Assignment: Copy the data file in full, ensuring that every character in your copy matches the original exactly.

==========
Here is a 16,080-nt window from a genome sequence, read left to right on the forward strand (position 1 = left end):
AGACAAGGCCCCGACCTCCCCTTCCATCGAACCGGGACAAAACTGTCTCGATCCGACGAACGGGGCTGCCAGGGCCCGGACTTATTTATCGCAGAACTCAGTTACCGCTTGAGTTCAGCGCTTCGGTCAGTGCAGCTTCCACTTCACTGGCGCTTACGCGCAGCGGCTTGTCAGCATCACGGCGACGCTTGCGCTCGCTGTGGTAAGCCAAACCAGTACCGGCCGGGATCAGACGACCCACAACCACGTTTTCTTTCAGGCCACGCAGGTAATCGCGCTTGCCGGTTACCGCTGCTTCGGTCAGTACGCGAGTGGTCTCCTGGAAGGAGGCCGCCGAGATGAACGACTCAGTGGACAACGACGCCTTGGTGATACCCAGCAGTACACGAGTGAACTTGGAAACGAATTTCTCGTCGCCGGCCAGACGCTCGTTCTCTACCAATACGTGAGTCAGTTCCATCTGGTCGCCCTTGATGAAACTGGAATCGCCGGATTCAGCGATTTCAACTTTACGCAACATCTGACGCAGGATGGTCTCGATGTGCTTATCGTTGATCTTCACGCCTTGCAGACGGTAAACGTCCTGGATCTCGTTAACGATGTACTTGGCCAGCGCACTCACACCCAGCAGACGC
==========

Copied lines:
Here is a 16,080-nt window from a genome sequence, read left to right on the forward strand (position 1 = left end):
AGACAAGGCCCCGACCTCCCCTTCCATCGAACCGGGACAAAACTGTCTCGATCCGACGAACGGGGCTGCCAGGGCCCGGACTTATTTATCGCAGAACTCAGTTACCGCTTGAGTTCAGCGCTTCGGTCAGTGCAGCTTCCACTTCACTGGCGCTTACGCGCAGCGGCTTGTCAGCATCACGGCGACGCTTGCGCTCGCTGTGGTAAGCCAAACCAGTACCGGCCGGGATCAGACGACCCACAACCACGTTTTCTTTCAGGCCACGCAGGTAATCGCGCTTGCCGGTTACCGCTGCTTCGGTCAGTACGCGAGTGGTCTCCTGGAAGGAGGCCGCCGAGATGAACGACTCAGTGGACAACGACGCCTTGGTGATACCCAGCAGTACACGAGTGAACTTGGAAACGAATTTCTCGTCGCCGGCCAGACGCTCGTTCTCTACCAATACGTGAGTCAGTTCCATCTGGTCGCCCTTGATGAAACTGGAATCGCCGGATTCAGCGATTTCAACTTTACGCAACATCTGACGCAGGATGGTCTCGATGTGCTTATCGTTGATCTTCACGCCTTGCAGACGGTAAACGTCCTGGATCTCGTTAACGATGTACTTGGCCAGCGCACTCACACCCAGCAGACGC